In all variants, when the new king comes to power, he forces his way into the room. Instantly, he falls in love with the princess. In Joseph Jacobs's version, her country had been at war with his, and the portrait stems from betrothal negotiations that had fallen through; but in all versions, the king does not know how to win her. Trusty John tells him to prepare a ship with all manner of rich treasure, and then either sails with it himself, or has the king sail with him, to her country. The princess is lured aboard by the goods, and the ship sets sail, carrying her off.

While they travel, John hears three ravens. One says that as soon as they reach shore, a horse will come; if the king mounts it, it will fly into the air with him, and neither will be seen again. The solution is for someone to kill the horse, but anyone who reveals this by stating it out loud would have his legs turn to stone up to the knees. The second raven says (with variations in different tellings) that the king would be killed by wine at the wedding feast if it were not dashed to the ground, or that he would be incinerated by a wedding shirt if it was not destroyed by a glove-wearing person, etc.; in all variants, whoever says so would turn to stone to his waist. The third raven says, again in different variants, that the princess would faint and die unless someone draws three drops of blood from her right breast; or a dragon would attack their bridal chamber and unless driven off, kill them. True to form, whoever states this would turn entirely to stone.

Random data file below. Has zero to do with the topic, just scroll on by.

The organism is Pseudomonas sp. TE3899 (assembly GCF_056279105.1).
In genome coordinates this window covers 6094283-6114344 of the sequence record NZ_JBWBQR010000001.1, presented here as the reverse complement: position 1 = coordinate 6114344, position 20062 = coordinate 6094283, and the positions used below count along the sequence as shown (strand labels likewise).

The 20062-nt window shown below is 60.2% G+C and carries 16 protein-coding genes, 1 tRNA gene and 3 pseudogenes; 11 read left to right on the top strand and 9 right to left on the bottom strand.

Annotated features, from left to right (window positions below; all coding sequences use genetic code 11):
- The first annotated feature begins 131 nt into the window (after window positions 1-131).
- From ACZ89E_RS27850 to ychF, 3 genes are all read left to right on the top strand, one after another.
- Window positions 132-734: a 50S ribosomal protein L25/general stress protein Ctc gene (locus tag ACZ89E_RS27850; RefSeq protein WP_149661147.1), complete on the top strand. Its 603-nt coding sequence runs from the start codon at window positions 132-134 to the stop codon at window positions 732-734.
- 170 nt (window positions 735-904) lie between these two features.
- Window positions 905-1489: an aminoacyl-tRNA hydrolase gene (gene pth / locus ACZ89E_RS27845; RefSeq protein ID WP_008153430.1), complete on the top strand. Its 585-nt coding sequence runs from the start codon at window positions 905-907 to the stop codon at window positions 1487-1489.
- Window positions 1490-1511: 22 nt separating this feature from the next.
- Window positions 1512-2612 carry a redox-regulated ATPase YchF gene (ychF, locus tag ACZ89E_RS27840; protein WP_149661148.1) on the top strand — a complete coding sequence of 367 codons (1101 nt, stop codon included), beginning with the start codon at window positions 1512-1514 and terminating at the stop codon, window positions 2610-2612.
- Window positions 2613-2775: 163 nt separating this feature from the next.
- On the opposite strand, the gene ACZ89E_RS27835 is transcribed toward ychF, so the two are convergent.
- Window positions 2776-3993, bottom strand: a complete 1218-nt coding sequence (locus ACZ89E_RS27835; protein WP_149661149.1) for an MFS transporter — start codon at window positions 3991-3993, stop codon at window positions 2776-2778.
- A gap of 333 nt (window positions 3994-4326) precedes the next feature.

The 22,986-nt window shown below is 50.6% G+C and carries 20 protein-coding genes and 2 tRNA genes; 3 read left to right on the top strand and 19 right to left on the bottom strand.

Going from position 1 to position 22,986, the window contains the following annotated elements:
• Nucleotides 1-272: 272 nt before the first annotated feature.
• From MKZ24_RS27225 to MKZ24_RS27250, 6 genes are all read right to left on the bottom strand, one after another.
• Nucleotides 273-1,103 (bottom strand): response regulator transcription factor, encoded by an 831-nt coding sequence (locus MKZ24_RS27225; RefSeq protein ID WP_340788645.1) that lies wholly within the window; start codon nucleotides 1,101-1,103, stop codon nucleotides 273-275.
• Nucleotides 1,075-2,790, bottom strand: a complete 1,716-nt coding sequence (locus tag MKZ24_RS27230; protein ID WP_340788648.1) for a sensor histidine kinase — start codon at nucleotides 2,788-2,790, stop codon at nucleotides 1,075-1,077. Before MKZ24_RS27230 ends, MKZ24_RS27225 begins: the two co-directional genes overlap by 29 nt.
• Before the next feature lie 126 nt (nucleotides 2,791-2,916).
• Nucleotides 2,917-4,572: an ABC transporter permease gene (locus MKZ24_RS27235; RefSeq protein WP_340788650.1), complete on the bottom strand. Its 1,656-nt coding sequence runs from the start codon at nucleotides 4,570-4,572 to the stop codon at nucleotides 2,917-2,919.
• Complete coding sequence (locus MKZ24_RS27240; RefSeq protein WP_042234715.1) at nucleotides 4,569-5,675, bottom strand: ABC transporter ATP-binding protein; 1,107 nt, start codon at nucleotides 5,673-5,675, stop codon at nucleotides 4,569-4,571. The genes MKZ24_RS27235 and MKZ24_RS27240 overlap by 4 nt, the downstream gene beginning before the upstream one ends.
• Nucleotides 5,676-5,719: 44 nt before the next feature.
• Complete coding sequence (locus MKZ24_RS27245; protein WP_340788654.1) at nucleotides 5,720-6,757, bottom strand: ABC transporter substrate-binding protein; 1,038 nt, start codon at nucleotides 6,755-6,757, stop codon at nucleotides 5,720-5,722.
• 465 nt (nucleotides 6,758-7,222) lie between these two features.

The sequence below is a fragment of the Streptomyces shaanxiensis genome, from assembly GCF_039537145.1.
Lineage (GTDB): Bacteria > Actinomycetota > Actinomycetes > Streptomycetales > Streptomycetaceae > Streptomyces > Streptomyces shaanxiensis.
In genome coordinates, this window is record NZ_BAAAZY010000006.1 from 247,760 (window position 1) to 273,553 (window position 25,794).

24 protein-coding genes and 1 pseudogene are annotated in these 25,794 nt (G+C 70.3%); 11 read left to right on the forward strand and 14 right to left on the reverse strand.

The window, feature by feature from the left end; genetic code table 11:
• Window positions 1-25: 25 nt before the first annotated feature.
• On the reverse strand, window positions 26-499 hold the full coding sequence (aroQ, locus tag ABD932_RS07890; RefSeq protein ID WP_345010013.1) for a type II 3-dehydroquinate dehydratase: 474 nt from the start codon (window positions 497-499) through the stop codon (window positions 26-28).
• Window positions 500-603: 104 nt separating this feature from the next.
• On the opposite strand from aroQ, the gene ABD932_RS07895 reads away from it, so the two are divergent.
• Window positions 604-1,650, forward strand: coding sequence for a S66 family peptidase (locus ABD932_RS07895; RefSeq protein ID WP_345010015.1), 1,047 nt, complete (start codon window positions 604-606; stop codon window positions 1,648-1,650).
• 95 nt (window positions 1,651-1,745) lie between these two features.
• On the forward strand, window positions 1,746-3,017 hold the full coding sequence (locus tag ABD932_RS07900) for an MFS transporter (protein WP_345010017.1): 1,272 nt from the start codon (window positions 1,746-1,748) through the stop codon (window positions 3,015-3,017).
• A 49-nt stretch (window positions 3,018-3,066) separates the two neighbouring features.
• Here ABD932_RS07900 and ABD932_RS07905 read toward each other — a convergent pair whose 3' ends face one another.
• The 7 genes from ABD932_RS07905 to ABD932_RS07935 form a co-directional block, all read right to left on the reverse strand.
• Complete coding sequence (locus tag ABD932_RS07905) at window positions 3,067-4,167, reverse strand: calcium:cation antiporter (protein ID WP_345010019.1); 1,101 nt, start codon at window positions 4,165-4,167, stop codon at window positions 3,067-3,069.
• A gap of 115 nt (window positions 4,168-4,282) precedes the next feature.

The servant expels the wounded dragon from the royal bedchamber. Illustration from Jacobs' version by John D. Batten Illustration at page 179 in Europa's Fairy Book.png
The servant expels the wounded dragon from the royal bedchamber. Illustration from Jacobs' version by John D. Batten

John prevents all three fates. For the first two, the king trusts that John has acted in his service; but for the third, the king decides to execute him. At the place of execution, John tells the story of the ravens and turns progressively to stone.